Western University has made a number of changes to address graduate financial stability and wellbeing. Western Provost and VPA Florentine Strzelczyk launched a new Graduate Student Affordability Working Group earlier this year to better understand and support graduate students who face financial difficulties. Based on the group’s findings, Western has expanded its original commitment to provide bursaries for graduate students over the next three years, introduced a new staff position to support incoming graduate students, and tripled the summer staffing for its off-campus housing office. As part of these ongoing efforts, the university also plans to redesign the orientation program and ensure clear financial information is provided to prospective and current graduate students.
The University of Guelph has stated that it believes a lawsuit filed by UoGuelph OVC professor Byram Bridle should be thrown out. UoGuelph asserts that the $3M lawsuit against the university, faculty, and other individuals is “frivolous, vexatious and an abuse of process.” In the university’s statement of defence, it denies the claims made in Bridle’s statement and says that it “does not contain a precise statement of material facts. Rather, it is replete with evidence, and should therefore be struck.”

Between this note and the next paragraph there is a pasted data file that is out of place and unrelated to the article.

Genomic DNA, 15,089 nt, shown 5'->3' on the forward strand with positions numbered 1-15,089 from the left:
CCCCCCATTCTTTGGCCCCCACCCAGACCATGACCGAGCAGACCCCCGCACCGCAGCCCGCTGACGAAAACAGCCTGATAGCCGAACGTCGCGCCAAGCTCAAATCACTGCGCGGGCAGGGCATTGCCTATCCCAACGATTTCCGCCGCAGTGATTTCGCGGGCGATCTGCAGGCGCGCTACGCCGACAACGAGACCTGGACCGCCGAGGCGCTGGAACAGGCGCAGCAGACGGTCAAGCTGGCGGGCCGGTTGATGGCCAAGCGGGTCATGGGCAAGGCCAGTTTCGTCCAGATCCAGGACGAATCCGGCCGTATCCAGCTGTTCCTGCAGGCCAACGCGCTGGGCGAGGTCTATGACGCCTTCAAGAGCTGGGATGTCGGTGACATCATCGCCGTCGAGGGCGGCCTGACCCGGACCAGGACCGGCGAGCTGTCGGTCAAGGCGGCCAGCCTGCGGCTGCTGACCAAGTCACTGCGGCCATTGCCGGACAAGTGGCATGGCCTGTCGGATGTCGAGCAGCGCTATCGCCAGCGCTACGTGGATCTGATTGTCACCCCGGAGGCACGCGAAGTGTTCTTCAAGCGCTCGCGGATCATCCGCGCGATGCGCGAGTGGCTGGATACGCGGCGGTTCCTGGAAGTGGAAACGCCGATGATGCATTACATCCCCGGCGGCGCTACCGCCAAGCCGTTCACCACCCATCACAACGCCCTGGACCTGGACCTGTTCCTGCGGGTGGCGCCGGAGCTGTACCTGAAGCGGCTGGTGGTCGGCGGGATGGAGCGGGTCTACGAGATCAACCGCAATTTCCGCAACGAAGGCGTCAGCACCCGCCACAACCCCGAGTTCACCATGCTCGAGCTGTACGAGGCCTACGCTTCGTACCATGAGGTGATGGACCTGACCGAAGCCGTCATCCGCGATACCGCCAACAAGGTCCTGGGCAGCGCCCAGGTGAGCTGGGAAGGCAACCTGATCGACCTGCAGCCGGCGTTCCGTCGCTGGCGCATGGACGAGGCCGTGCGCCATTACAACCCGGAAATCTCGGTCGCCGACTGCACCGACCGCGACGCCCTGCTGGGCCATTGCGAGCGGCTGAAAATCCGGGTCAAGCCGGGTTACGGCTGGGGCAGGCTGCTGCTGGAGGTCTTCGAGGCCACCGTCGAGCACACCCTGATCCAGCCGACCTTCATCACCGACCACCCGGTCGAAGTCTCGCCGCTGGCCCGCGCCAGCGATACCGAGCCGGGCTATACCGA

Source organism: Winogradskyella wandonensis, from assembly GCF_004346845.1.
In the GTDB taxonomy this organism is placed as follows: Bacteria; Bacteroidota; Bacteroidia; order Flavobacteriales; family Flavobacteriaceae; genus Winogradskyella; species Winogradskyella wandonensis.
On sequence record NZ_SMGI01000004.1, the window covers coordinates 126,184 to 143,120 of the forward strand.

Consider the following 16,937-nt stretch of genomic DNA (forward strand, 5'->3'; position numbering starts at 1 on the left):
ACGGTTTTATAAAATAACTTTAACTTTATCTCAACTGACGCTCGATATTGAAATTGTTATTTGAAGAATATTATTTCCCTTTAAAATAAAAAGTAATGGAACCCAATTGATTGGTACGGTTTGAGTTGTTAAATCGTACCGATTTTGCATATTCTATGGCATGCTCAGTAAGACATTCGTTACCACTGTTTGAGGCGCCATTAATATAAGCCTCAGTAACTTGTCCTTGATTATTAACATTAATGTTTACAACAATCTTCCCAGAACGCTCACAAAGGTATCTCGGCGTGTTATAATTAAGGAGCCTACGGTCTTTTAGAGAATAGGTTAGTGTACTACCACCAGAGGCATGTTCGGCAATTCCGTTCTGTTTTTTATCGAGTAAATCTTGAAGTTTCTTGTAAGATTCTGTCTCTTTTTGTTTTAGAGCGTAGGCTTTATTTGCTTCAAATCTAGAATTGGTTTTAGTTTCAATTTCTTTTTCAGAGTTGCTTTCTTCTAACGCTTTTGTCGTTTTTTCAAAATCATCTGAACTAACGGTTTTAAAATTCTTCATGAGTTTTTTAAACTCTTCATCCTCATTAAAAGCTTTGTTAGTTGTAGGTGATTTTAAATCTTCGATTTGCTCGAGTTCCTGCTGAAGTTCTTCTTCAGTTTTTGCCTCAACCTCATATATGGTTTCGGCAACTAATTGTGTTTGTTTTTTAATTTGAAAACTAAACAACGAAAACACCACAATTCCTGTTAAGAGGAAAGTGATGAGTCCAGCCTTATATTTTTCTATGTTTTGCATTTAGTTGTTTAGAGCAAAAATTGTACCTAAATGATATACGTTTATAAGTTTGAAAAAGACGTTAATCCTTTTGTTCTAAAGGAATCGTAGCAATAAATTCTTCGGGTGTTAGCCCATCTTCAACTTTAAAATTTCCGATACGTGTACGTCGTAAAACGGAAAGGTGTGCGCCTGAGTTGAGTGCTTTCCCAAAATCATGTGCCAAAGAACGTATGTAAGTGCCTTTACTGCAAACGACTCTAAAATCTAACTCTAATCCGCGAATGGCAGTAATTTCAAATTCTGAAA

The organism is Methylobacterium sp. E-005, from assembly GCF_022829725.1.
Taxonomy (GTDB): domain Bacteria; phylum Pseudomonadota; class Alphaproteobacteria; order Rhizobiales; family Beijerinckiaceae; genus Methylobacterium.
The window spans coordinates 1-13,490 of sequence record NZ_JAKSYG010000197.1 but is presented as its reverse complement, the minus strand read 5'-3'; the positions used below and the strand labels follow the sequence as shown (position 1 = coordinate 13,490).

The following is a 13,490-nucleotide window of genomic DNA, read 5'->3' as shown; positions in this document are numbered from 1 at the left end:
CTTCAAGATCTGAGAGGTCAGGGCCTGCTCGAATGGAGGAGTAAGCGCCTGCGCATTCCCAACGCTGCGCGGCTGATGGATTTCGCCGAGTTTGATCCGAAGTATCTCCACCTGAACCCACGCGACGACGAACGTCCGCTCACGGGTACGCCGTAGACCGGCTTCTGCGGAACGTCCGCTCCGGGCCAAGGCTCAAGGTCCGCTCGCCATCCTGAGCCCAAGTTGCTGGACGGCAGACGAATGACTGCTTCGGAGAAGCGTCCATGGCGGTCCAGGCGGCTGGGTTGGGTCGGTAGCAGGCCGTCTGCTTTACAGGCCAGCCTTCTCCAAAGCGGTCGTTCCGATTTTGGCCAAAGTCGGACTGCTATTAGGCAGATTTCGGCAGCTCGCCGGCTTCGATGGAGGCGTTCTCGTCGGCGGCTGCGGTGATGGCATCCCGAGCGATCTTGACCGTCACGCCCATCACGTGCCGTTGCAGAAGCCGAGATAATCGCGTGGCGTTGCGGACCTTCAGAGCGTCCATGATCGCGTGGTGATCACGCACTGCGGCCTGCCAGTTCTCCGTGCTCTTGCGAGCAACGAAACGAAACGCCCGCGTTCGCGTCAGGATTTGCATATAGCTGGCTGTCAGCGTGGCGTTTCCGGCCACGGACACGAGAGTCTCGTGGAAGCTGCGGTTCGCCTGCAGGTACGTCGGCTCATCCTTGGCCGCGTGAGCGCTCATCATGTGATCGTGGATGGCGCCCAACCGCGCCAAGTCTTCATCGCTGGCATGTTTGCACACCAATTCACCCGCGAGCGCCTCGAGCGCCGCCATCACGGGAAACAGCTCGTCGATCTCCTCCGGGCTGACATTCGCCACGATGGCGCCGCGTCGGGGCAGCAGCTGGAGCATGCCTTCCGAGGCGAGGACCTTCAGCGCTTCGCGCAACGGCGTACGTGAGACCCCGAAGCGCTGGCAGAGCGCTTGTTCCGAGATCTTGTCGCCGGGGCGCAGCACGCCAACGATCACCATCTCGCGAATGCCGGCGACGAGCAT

The University of Calgary and Alberta Health Services celebrated the opening of a new youth mental health care and research facility called The Summit. The $39M mental health facility will offer youth and their families publicly funded mental health services including no-cost therapy sessions, support to prevent or reduce hospitalization, and a paediatric mental health day hospital. “The Summit will incorporate accessible mental health care with leading-edge research, so we can mobilize academic insights into the best possible clinical care for children and youth,” said UCalgary President Ed McCauley.
Many men are foregoing a university education and potentially jeopardizing their future career opportunities, writes former Université de Montréal recteur Robert Lacroix. Drawing on a book that he recently co-authored, Lacroix examines the declining enrolment rates of men in Québec’s universities alongside the increasing enrolments rates of women. The authors investigate the rationales and potential outcomes of men’s dropout rates, arguing that it could set men up for poorly paid jobs and fewer career advancement opportunities in the future. To effectively mitigate this issue, the authors recommend introducing intervention programs in earl childhood.